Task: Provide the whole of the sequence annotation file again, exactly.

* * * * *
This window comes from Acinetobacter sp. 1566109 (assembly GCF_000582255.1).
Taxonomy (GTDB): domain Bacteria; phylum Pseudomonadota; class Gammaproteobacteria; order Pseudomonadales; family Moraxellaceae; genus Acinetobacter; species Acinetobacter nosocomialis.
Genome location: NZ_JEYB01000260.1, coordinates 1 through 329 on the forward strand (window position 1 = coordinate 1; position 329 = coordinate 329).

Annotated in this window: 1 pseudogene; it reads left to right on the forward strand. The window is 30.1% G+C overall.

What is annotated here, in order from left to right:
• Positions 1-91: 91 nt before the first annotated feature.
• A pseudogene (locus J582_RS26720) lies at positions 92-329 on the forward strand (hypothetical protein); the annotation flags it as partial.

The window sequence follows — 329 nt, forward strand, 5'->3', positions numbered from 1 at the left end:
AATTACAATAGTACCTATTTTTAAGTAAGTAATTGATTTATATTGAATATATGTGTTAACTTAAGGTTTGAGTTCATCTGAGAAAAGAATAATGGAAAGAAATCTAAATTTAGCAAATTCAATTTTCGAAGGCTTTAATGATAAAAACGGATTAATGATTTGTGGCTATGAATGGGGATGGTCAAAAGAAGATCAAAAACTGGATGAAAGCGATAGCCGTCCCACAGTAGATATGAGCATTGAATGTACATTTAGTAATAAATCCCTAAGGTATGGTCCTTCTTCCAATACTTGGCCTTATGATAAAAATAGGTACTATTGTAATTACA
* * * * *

This window comes from Acinetobacter sp. 1566109 (assembly GCF_000582255.1).
Taxonomy (GTDB): domain Bacteria; phylum Pseudomonadota; class Gammaproteobacteria; order Pseudomonadales; family Moraxellaceae; genus Acinetobacter; species Acinetobacter nosocomialis.
Genome location: NZ_JEYB01000260.1, coordinates 1 through 329 on the forward strand (window position 1 = coordinate 1; position 329 = coordinate 329).

Annotated in this window: 1 pseudogene; it reads left to right on the forward strand. The window is 30.1% G+C overall.

What is annotated here, in order from left to right:
• Positions 1-91: 91 nt before the first annotated feature.
• A pseudogene (locus J582_RS26720) lies at positions 92-329 on the forward strand (hypothetical protein); the annotation flags it as partial.

The window sequence follows — 329 nt, forward strand, 5'->3', positions numbered from 1 at the left end:
AATTACAATAGTACCTATTTTTAAGTAAGTAATTGATTTATATTGAATATATGTGTTAACTTAAGGTTTGAGTTCATCTGAGAAAAGAATAATGGAAAGAAATCTAAATTTAGCAAATTCAATTTTCGAAGGCTTTAATGATAAAAACGGATTAATGATTTGTGGCTATGAATGGGGATGGTCAAAAGAAGATCAAAAACTGGATGAAAGCGATAGCCGTCCCACAGTAGATATGAGCATTGAATGTACATTTAGTAATAAATCCCTAAGGTATGGTCCTTCTTCCAATACTTGGCCTTATGATAAAAATAGGTACTATTGTAATTACA